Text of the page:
“I’m an open book,” U.S. Senator Elizabeth Warren proclaimed in a Massachusetts debate in October.
The statement came amid an ongoing tit-for-tat bout between the senator and U.S. President Donald Trump.
The political spat has roots in 2012 after conservative-leaning Boston Herald ran a story on Warren’s heritage, suggesting that Harvard University had essentially put this aspect of her identity on somewhat of a pedestal. The renowned Ivy-League university had even referred to Warren as “the first woman with a minority background to be tenured.”
During the 2012 elections, however, Republican candidate Scott Brown jumped on this report, stating Warren’s claims, and the university’s claims might have been a bit overblown. Brown’s campaign even went as far as demanding that Warren apologize for misleading the public.
Senator Warren refused the budge, explaining that she was proud of her heritage and that her ancestry claims had no impact on her position at Harvard. “I believe that I was recruited at Harvard because I’m a good teacher and recruited for my other jobs because I do good work,” she said.
Years later, though, now-President Donald Trump has refused to let the story go, likely due to the fact that Warren is reportedly preparing for a presidential run in 2020.
In October, President Trump targeted Senator Warren in a series of tweets, saying that she had misrepresented her heritage, once again demanding that she issue a statement denouncing her claims.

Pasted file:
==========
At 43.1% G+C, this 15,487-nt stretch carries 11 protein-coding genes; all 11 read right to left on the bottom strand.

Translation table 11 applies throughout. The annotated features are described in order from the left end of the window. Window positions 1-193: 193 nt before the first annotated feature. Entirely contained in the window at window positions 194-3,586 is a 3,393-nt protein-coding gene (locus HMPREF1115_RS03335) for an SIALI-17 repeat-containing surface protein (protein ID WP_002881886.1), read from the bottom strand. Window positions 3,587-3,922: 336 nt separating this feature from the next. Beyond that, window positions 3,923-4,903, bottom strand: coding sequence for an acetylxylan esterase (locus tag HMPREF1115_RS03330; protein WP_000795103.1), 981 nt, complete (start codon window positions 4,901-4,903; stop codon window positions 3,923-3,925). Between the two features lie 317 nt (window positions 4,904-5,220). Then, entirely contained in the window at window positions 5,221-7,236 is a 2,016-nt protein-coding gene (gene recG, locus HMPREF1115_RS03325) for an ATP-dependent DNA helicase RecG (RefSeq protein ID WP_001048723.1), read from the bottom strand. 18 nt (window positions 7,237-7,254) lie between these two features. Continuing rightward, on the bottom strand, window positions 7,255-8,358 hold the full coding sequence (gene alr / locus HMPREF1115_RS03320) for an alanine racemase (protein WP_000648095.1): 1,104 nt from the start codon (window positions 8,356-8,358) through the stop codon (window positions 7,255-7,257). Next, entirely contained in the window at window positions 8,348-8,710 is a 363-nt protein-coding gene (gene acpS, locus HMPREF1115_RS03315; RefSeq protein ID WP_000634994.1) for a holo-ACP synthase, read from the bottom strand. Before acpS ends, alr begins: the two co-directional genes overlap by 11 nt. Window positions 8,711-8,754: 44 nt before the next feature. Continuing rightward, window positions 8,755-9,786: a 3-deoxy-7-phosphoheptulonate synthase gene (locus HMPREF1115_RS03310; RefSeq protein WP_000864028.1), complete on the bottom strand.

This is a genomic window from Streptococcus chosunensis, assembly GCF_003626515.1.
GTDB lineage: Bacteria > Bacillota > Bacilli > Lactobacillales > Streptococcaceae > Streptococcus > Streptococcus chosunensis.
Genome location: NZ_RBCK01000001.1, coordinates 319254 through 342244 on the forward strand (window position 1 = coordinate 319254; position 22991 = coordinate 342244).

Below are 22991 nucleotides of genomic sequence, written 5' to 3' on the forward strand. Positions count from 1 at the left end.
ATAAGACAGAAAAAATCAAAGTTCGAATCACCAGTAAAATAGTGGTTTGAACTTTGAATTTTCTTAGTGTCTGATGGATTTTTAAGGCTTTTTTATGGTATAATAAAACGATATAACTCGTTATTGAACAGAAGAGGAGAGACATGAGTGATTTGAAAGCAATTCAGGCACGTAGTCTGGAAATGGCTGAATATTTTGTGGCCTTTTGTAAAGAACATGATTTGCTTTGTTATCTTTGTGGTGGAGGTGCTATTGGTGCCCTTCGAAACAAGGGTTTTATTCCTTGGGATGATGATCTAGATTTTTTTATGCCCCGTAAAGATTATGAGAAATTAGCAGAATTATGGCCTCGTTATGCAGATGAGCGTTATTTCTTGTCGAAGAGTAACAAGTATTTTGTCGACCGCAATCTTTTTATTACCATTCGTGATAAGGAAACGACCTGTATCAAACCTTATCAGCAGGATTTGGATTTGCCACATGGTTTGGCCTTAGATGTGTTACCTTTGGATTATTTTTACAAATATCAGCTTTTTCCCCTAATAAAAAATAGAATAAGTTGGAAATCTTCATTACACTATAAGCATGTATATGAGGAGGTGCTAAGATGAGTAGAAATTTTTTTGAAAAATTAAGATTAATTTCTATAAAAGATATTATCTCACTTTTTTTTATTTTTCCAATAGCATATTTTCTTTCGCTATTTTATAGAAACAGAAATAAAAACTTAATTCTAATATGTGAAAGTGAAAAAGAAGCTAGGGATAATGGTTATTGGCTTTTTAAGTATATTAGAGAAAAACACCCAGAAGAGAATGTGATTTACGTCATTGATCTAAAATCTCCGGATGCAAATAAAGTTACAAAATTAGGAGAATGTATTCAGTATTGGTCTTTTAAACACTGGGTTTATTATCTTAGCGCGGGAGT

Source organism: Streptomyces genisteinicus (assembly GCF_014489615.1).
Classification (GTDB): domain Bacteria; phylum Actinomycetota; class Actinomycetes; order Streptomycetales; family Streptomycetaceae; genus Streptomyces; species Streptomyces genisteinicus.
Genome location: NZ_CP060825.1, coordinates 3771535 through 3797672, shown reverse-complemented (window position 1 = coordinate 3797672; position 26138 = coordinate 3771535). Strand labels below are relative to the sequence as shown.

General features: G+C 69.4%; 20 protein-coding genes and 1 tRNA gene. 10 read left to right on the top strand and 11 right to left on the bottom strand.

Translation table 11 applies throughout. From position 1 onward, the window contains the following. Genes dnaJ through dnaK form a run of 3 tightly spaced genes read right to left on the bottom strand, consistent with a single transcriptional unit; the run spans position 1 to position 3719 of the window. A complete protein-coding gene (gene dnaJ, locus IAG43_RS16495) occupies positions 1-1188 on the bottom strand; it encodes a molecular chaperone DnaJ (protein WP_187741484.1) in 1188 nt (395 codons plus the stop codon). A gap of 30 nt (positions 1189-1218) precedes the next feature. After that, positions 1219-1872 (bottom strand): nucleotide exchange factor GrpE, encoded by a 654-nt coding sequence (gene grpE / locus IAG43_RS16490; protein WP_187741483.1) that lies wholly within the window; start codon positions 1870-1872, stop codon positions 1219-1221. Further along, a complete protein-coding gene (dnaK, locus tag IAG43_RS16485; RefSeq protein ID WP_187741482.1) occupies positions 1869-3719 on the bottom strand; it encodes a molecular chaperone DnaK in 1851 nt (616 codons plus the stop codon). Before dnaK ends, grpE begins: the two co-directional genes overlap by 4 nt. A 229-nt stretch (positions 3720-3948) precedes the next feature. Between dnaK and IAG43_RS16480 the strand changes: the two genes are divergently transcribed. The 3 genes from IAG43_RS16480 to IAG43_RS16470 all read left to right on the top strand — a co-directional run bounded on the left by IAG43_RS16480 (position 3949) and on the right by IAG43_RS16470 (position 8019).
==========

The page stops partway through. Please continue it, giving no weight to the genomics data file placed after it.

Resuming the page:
In the heat of the moment, Trump even pledged $1 million to charity if the senator could prove her identity. “I’m going to get one of those little [DNA testing] kits and in the middle of the debate, when she proclaims she’s of Indian heritage … ‚” Trump said. “And we will say, ‘I will give you a million dollars to your favorite charity, paid for by Trump, if you take the test and it shows you’re an Indian.’ ”
And after several back-and-forths, Warren finally agreed to take a DNA test, but the results of the test add yet another level of complication the heritage debate.
What is Heritage, Really?
After a war of words, Senator Warren released the results of the DNA test, with Stanford professor and genetics expert Carlos Bustamante confirming that the senator’s DNA did, in fact, reveal some Native American heritage.
“While the vast majority of the individual’s ancestry is European, the results strongly support the existence of an unadmixed Native American ancestor in the individual’s pedigree, likely in the range of 6-10 generations ago,” the report said.
Despite the findings, however, President Trump used the results to launch another tirade on Warren, suggesting that the report confirmed that she had overplayed her minority status.
The fact is, however, that due to the parameters of the test, Warren could be only 1/1024th or as much as 1/32nd Native American.
Regardless of this, however, it is indicative of how genetic testing is changing the way millions of people across the globe think about their heritage.
Companies that test ancestry even peg this as a key issue in their marketing, suggesting that their products could potentially reveal something deeply meaningful to its consumers.
Though for some, especially individuals who are adopted or unaware of any piece of their heritage, these tests can reveal some important information. But they’re still not perfect. There’s a long way to go.
What do you think about heritage? Have you taken a genetic test? How has it impacted you?